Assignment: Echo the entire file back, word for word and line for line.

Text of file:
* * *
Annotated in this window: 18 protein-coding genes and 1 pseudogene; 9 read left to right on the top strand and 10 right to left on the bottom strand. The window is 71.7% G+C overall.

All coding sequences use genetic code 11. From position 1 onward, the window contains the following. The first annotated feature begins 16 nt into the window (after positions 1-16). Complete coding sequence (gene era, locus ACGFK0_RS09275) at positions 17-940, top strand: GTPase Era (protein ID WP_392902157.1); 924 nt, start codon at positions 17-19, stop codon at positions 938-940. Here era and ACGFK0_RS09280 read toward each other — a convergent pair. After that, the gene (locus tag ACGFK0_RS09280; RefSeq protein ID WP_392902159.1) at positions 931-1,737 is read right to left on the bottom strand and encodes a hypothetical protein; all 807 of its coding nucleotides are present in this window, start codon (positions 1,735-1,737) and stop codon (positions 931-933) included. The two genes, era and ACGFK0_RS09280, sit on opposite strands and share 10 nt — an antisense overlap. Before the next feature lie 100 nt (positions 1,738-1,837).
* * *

Annotated in this window: 18 protein-coding genes and 1 pseudogene; 9 read left to right on the top strand and 10 right to left on the bottom strand. The window is 71.7% G+C overall.

All coding sequences use genetic code 11. From position 1 onward, the window contains the following. The first annotated feature begins 16 nt into the window (after positions 1-16). Complete coding sequence (gene era, locus ACGFK0_RS09275) at positions 17-940, top strand: GTPase Era (protein ID WP_392902157.1); 924 nt, start codon at positions 17-19, stop codon at positions 938-940. Here era and ACGFK0_RS09280 read toward each other — a convergent pair. After that, the gene (locus tag ACGFK0_RS09280; RefSeq protein ID WP_392902159.1) at positions 931-1,737 is read right to left on the bottom strand and encodes a hypothetical protein; all 807 of its coding nucleotides are present in this window, start codon (positions 1,735-1,737) and stop codon (positions 931-933) included. The two genes, era and ACGFK0_RS09280, sit on opposite strands and share 10 nt — an antisense overlap. Before the next feature lie 100 nt (positions 1,738-1,837).